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Modelling antibody orientation at bacterial surfaces

Kumra, Vibha LU (2017) FYTK02 20162
Computational Biology and Biological Physics
Abstract
Bacteria and humans have co-evolved since their common existence. They have thereby developed very specific defence and target mechanisms against one another. Understanding the complex biomolecular processes behind these interactions can be of great use for developing treatments against bacterial diseases. The aim of this thesis project was to verify, and introduce a model for understanding, the implications of previous findings regarding the binding tendencies of antibodies to bacterial surface proteins. Antibodies typically bind to substances foreign to the host via regions referred to as Fab, exposing the Fc region that can then be recognized by the immune system. However, certain bacterial proteins express a so called IgGFc-binding... (More)
Bacteria and humans have co-evolved since their common existence. They have thereby developed very specific defence and target mechanisms against one another. Understanding the complex biomolecular processes behind these interactions can be of great use for developing treatments against bacterial diseases. The aim of this thesis project was to verify, and introduce a model for understanding, the implications of previous findings regarding the binding tendencies of antibodies to bacterial surface proteins. Antibodies typically bind to substances foreign to the host via regions referred to as Fab, exposing the Fc region that can then be recognized by the immune system. However, certain bacterial proteins express a so called IgGFc-binding region enabling additional binding via Fc. This can prevent these bacteria from being recognized and eliminated from the host organism. The goal of this model was to calculate the binding orientation probability of antibodies at bacterial surfaces. The binding probability was calculated for S types of antibodies characterized by their concentration c and binding constant K to a specific site i on the bacterial protein of length N . Transfer matrices, describing the probability of site i being in a certain state m, provided site i + 1 is in state m0 , were generated. Each antibody was ascribed a binding constant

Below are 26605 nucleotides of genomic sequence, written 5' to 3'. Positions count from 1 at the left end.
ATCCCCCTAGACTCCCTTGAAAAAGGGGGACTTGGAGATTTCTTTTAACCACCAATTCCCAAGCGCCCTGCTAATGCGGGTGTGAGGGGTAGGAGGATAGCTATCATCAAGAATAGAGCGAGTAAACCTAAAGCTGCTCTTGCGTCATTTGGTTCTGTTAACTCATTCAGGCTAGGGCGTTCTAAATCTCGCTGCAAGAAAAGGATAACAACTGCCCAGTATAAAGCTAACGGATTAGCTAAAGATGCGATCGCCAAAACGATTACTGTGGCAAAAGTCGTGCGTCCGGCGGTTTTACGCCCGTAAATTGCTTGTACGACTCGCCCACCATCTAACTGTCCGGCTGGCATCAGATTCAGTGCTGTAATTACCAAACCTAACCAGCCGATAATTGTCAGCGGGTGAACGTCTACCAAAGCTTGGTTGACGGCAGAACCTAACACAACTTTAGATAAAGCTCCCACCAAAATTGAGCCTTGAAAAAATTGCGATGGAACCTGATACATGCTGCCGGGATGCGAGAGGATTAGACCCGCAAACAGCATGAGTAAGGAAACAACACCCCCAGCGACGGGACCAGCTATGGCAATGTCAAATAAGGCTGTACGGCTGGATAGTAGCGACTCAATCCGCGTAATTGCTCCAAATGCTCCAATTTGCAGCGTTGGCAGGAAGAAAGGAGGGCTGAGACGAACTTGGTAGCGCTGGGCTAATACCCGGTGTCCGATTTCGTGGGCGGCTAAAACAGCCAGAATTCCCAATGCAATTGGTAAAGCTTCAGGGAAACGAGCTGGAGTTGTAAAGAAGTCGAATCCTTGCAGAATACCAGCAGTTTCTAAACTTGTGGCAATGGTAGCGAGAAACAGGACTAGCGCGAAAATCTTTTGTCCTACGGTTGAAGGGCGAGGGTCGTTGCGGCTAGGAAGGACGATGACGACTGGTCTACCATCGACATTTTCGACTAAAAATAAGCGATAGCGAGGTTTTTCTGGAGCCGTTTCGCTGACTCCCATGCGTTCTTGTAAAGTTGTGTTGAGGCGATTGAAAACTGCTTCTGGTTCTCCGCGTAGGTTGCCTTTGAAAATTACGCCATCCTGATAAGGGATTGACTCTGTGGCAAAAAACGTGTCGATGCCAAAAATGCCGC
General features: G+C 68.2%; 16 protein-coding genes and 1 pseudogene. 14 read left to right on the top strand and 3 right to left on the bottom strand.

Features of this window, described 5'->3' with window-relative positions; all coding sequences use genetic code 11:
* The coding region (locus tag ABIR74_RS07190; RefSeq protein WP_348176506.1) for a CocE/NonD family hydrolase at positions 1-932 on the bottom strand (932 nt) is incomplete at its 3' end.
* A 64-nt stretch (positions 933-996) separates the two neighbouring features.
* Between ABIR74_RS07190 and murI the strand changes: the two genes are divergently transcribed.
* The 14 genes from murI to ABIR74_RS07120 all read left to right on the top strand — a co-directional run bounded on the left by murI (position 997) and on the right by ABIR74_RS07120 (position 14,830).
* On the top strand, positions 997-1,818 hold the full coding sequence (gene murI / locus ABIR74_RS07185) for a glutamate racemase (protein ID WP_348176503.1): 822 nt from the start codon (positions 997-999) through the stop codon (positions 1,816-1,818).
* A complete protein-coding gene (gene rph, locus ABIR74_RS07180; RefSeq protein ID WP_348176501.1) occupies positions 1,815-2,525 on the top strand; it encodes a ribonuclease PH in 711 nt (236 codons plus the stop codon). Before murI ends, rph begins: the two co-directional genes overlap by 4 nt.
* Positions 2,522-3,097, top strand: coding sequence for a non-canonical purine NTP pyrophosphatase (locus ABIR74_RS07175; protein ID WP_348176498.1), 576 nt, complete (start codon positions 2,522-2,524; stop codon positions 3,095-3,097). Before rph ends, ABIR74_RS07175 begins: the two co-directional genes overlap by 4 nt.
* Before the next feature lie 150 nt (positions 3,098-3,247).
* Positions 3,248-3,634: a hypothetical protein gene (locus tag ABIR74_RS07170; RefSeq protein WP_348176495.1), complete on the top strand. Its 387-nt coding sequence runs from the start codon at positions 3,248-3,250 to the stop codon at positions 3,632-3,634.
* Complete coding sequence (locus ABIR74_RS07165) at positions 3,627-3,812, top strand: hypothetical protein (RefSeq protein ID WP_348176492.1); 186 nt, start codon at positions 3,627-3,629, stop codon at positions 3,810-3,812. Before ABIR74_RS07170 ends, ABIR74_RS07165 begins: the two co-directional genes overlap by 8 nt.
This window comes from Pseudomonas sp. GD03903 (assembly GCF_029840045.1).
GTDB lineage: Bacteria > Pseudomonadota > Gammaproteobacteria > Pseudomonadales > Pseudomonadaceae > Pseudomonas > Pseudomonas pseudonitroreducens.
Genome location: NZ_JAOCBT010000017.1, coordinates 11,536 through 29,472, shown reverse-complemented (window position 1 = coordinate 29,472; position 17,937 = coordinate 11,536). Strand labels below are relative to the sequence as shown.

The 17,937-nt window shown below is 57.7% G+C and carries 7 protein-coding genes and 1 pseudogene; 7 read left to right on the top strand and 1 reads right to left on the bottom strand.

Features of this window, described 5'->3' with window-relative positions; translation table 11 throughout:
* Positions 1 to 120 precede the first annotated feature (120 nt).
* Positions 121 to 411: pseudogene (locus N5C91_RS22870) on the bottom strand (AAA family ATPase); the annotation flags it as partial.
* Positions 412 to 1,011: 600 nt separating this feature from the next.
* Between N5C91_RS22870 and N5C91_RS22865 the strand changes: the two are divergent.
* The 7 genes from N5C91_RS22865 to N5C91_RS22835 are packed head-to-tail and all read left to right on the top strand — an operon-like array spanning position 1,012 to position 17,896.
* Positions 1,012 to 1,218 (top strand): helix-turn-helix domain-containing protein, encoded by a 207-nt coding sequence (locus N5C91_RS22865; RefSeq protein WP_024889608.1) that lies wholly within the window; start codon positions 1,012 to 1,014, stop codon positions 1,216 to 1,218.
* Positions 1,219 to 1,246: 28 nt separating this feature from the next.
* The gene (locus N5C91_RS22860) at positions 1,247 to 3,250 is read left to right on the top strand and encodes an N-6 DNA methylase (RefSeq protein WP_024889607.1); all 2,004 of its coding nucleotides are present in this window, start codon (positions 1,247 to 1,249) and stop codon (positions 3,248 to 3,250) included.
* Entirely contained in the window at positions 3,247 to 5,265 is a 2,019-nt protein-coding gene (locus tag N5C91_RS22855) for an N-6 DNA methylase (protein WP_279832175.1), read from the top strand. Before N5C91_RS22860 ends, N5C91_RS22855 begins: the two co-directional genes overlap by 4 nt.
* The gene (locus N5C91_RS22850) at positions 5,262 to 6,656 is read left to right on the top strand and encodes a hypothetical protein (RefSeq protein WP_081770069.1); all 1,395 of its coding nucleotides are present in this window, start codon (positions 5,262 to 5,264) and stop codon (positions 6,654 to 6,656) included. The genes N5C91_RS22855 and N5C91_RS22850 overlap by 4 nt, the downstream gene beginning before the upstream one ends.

from a gaussian distribution of standard deviation σ and mean value KD . Additional experiments were performed in order to confirm whether or not the previous experimental findings were reproducible. The model was found to best fit the experimental values for the parameters σ = 45 (µg/ml)−1 and mean KD = 140 (µg/ml)−1 . The dissociation constant for the Fc binding region was determined to be 1500 (µg/ml)−1 Both our experimental and theoretical results imply that bacterial proteins with a IgGFc-binding region effectively reduce the amount of Fab-binding. The